WHAT PRICE SECURITY…IN AUSTRALIA?

Last month, Australian Security Forces broke-up a plot by Islamic State terrorists to randomly behead Australians, in Sydney.  This is somewhat reminiscent of the earlier hacking death of a British Soldier, home on leave from Afghanistan, by Islamic fundamentalists on a street in London.  Accordingly, Australian Prime Minister Tony Abbott announced some “regrettable news”.

As it turns out, Australians will have to endure a considerable amount of enhanced security.  Among the loss of some Freedoms are: the surveillance of the entire Australian Internet; journalists, whistleblowers or virtually anyone may be threatened with 10-year prison terms if they reveal information regarding a “special intelligence operation”; and it is considering whether Australians might be detained without charge and subjected to “coercive questioning”.  The Law has also granted Civil and Criminal Immunity to law enforcement agents who may break the Law, in the course of their work–with several exceptions.

Obviously, this Legislation looks like a work in progress, which will be modified as the situation evolves and more facts become available.  I do have several points, however, that I am concerned about: only one warrant is required to what might possibly include an on-going surveillance of the entire (Worldwide) Internet; will there be any safeguards on either requiring separate warrants either before, or shortly thereafter, someone is arrested without charge; and has anyone ever truly provided factual information under extreme coercion, better known as torture?

A recent article, in the Washington Post, entitled “Did Australia just become a national security state?”, is linked as follows; http://www.washingtonpost.com/news/morning-mix/wp/2014/10/07/how-australia-just-became-a-national-security-state/. Over the years, the U.S. has had a series of enhanced-security laws, with the most-recent one being the so-called “Patriot Act”, which was passed after the 9/11 Terrorist Attacks.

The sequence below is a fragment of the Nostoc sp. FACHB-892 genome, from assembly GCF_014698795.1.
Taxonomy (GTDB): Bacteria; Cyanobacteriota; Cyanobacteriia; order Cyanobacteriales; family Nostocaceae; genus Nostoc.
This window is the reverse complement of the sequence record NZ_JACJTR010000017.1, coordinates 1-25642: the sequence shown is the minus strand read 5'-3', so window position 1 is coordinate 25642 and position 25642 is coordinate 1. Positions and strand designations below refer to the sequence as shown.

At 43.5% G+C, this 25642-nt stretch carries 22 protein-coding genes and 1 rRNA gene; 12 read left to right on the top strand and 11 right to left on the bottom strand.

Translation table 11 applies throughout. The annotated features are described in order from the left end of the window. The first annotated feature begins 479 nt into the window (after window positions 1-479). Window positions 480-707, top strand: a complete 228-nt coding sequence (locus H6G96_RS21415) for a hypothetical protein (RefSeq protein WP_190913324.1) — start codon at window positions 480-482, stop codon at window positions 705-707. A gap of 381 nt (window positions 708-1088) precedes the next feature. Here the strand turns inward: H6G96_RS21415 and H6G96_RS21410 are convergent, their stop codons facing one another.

But, America has one enhancement to its Constitution that Australia does not have.  Shortly after our Constitution was established (1787-88); however, it lacked the bill of rights, which had always been in the “original plan” for the Constitution.  So, in December of 1789, as proposed by James Madison, before he was President, his proposed “Bill of Rights”–the First Ten Amendments to the Constitution--became Law.

Among those basic Rights and Freedoms are: Speech and Press (I); protection against Unlawful Search and Seizure (IV); requires a Grand Jury Indictment (except in time of “War”) and Due Process of Law (V); Speedy and Public Trial, to be advised of the Nature of the Crime, and ability to Confront Accusers (VI); against Cruel and Unusual Punishment (VIII); and the right to Legal Counsel (IX).

It is important to note, however, that the U.S. has not always abided by its own Bill of Rights on various occasion, such as the Internment of Japanese-Americans without cause during World War II and the alleged illegal surveillance of Americans by the National Security Agency.  So, if our government can commit these acts, given our guaranteed “Rights”, then, what will happen to these new security Laws in Australia, where such Rights are not “guaranteed”?  I believe that Australians have concerns:  how might these Laws morph into something even more Draconian, and how long will these various restraints on their Freedoms last?

Now, I don’t believe that there is anyone, who is in Australia legally, who is questioning that the Government should and must take action against random Islamic Terrorists acts within the country.  But, might some of the various security measures eventually be used for political reasons?  Do they go too far?  And what, if any, are the safeguards that have been established to protect the legal Rights and Freedoms of Individual Australians?

So far, Prime Minister Abbott’s popularity has increased somewhat after the Citizens were made aware of the terrorist activity and the fact that the government has initiated protective measures.  Even some critics of the extent of the Laws have resigned themselves to the fact that the Laws are being implemented.  Over time, however, and as the Laws evolve and are implemented, will the Public still embrace them–and be content?  Only time will tell what the eventual sentiment will in, let’s say, five years, ten years, twenty…

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